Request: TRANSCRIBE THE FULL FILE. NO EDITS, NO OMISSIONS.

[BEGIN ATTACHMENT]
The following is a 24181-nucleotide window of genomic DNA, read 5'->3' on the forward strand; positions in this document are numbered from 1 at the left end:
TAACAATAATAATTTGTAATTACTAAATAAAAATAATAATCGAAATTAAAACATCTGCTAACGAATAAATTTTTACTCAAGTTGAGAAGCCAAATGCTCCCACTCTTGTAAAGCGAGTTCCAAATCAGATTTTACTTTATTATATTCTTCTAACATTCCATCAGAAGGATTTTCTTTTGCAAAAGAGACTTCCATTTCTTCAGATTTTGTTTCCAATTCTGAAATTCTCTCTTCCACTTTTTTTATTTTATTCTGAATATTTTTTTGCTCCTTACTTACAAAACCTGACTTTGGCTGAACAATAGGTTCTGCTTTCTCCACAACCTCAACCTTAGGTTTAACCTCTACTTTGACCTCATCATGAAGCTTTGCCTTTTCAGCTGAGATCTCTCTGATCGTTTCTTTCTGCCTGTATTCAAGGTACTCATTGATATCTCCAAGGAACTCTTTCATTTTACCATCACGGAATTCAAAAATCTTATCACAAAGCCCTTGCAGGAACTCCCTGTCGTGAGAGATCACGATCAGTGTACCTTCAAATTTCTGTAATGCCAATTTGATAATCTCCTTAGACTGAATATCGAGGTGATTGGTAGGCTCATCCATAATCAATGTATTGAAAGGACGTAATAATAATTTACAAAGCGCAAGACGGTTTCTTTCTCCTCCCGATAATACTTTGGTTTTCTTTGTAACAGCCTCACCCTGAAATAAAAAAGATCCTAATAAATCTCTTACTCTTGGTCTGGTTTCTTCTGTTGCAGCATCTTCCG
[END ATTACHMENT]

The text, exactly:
The following is a 24181-nucleotide window of genomic DNA, read 5'->3' on the forward strand; positions in this document are numbered from 1 at the left end:
TAACAATAATAATTTGTAATTACTAAATAAAAATAATAATCGAAATTAAAACATCTGCTAACGAATAAATTTTTACTCAAGTTGAGAAGCCAAATGCTCCCACTCTTGTAAAGCGAGTTCCAAATCAGATTTTACTTTATTATATTCTTCTAACATTCCATCAGAAGGATTTTCTTTTGCAAAAGAGACTTCCATTTCTTCAGATTTTGTTTCCAATTCTGAAATTCTCTCTTCCACTTTTTTTATTTTATTCTGAATATTTTTTTGCTCCTTACTTACAAAACCTGACTTTGGCTGAACAATAGGTTCTGCTTTCTCCACAACCTCAACCTTAGGTTTAACCTCTACTTTGACCTCATCATGAAGCTTTGCCTTTTCAGCTGAGATCTCTCTGATCGTTTCTTTCTGCCTGTATTCAAGGTACTCATTGATATCTCCAAGGAACTCTTTCATTTTACCATCACGGAATTCAAAAATCTTATCACAAAGCCCTTGCAGGAACTCCCTGTCGTGAGAGATCACGATCAGTGTACCTTCAAATTTCTGTAATGCCAATTTGATAATCTCCTTAGACTGAATATCGAGGTGATTGGTAGGCTCATCCATAATCAATGTATTGAAAGGACGTAATAATAATTTACAAAGCGCAAGACGGTTTCTTTCTCCTCCCGATAATACTTTGGTTTTCTTTGTAACAGCCTCACCCTGAAATAAAAAAGATCCTAATAAATCTCTTACTCTTGGTCTGGTTTCTTCTGTTGCAGCATCTTCCG